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We have a local intranet site that everyone on the network uses. Maybe 5% (or even less) of the users that use the site have problems where the session isn't stored properly.

I've tried defining a path manually (C:/Coookieess) and checking to see what's going on. Whereas most users' sessions are created and remain just fine, on the affected machines it seems that it either forgets the cookies are there or it can't read them, and then goes on to create a new cookie almost every time a page is refreshed.

Things to note are...

  • it only affects <5% of users
  • it only happens when using IE
  • it happens to those users regardless of what machine theyre using
  • it only happens with Windows XP or Vista - Windows 2000 works fine!

I've tried messing with the security settings in IE too, changing the cookie security to allow all cookies/sessions, but no luck on that either unfortunately :(

Any help would be amazing. I'm really stuck on this.

Thanks!

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Can you please post how you are initiating the sessions? –  Chris Bier Jul 7 '09 at 20:28
    
Hi chris, something a little like this... // session-test.php session_start(); $_SESSION['testing'] = "Just testing..."; // session-test2.php echo '<pre>'; print_r($_SESSION); echo '</pre>'; Cheers (not sure how to get the formatting sorted, sorry) –  Nick Jul 7 '09 at 20:39
    
Not any help, but I've posted about something similar here: stackoverflow.com/questions/1464477/session-unexpectedly-lost with no solution either. Drives me crazy. –  Gavin Gilmour Oct 12 '09 at 20:18

8 Answers 8

Just a random idea, and probably not relevant, but worth mentioning just in case - are the date and times set correctly on the computers you are having problems with?

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Another good suggestion thanks, and yup unfortunately the time/dates match perfectly :( –  Nick Jul 8 '09 at 17:49

I had the exact same issue and found that adding the P3P header before starting the session corrected it.

header('P3P: CP="IDC DSP COR CURa ADMa OUR IND PHY ONL COM STA"');

session_start();

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This did the trick for me, I think it has something to do with the compacy privacy policy framework. –  barfoon Oct 11 '10 at 20:07

One other thing you might want to check: are they using a proxy of any sort?

One of the PHP projects I worked on seemed to have troubles with sessions when the app was run on the intranet. Turned out that all of the IE installations had been set up to run through the corporate proxy which seemed to screw up every now and again...

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A new cookie can get created when the site doesn't perceive one to be present or passed along from the previous request...

Is there anything about the site, your network or your clients that is causing the cookie hash to not be propagated between requests?

Use an HTTP analyzer (fiddler, nettool) to find out.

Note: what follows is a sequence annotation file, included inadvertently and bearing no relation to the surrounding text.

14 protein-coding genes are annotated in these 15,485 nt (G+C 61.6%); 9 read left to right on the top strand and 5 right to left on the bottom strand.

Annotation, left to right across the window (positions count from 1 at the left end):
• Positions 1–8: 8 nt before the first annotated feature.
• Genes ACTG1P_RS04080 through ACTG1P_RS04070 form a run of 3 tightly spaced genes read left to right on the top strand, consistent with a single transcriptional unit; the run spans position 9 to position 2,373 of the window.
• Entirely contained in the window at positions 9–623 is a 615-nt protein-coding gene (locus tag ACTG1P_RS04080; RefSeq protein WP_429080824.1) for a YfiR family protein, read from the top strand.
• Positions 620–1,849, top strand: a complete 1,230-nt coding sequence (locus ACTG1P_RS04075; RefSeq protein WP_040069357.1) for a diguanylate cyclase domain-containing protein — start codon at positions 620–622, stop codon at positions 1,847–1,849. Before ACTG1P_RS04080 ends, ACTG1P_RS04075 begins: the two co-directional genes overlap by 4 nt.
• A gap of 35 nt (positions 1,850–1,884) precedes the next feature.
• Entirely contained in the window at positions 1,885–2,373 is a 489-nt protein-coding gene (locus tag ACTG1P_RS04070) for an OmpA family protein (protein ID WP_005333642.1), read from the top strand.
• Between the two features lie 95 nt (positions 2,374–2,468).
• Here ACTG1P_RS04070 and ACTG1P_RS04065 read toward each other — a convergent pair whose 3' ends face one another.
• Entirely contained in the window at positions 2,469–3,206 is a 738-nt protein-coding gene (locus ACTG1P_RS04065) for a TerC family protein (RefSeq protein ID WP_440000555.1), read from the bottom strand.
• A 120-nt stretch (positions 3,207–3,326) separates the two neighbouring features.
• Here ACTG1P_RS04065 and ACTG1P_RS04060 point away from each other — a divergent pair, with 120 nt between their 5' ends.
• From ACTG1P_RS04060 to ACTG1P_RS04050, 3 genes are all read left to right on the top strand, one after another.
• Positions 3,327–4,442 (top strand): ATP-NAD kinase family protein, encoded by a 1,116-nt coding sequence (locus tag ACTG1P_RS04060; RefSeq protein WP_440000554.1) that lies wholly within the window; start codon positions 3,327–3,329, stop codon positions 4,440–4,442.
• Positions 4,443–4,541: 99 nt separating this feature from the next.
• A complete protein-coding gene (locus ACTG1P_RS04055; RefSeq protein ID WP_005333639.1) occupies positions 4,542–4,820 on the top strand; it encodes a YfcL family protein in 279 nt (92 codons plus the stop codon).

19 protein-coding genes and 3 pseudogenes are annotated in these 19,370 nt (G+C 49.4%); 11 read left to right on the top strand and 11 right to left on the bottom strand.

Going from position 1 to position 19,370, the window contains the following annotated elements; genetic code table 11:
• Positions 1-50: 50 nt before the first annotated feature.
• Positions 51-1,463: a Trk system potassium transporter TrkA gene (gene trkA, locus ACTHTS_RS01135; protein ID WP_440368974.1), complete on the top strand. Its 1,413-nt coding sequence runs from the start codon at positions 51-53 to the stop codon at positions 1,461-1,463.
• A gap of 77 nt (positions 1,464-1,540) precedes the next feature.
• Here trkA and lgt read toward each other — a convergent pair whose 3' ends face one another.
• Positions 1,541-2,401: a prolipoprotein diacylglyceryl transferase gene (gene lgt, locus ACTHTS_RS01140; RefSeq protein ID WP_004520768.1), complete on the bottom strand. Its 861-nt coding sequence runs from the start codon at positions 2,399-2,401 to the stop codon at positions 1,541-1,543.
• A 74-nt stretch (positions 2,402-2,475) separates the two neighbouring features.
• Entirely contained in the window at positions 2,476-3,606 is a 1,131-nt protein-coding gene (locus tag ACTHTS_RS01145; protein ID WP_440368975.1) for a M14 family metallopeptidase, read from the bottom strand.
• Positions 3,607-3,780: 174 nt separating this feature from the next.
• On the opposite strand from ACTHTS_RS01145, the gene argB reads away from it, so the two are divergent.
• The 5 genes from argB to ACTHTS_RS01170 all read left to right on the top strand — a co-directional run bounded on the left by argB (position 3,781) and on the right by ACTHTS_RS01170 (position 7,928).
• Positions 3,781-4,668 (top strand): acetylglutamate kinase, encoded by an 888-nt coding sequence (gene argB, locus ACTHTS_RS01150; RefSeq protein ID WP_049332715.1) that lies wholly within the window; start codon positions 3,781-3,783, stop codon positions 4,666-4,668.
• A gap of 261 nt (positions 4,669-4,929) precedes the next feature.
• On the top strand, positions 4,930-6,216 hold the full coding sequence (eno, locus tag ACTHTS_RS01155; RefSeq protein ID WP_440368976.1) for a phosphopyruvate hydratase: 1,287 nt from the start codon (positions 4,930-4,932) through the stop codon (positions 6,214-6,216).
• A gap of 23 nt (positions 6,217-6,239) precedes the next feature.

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Thanks Omega! I'll look at using nettool –  Nick Jul 7 '09 at 20:35

Not really got enough info to go on, but one thing that might be happening is that if you're storing the session in a cookie, you might have ended up with a cookie too large for IE to handle.

The definition of "Too Large" varies from browser to browser and OS to OS, though.

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That's a good suggestion thanks, but the cookies in question are just 1kb or so, and work on most machines... tested it a lot again today, and yeah the exact same computer, the exact same version of IE6/IE7 will have different results for some users :( –  Nick Jul 8 '09 at 17:48

any chance your internal domain has an underscore in it? i.e. http://dev_server.example.net

Usage of underscores as DNS characters is kind of hazy. FF/Safari will work just fine, but IE will fail to set a cookie if it comes from a domain with an underscore

Most public registrars will prevent you from using bad characters, but internally there's nothing stopping you.

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Hey, sorry for the stupidly late reply, but nope, no underscore unfortunately - very good shout though, and it does have a dash if that's relevant –  Nick Jul 29 '09 at 19:12

We came across an issue a fair while ago that would appear to be the same as this - sporadic appearance, only affecting older IE users.

At the time any resources or commentary was quite hazy, so we were never fully able to diagnose the issue - the closest information we found was to do with IE not playing nice with g-zipped data.

Anyway - solution we found that fixed our issue -

  1. Manually set a content-type header through PHP, while removing the HTML declaration

header ("content-type: text/html; charset=utf-8");

  1. Set your site to send a P3P (compact security policy) header.

    See http://www.sitepoint.com/article/p3p-cookies-ie6/2/

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Could it be that 5% of the users have user information that, when retrieved from the cookie, disrupts the proper reading/decoding/parsing of the cookie server-side?

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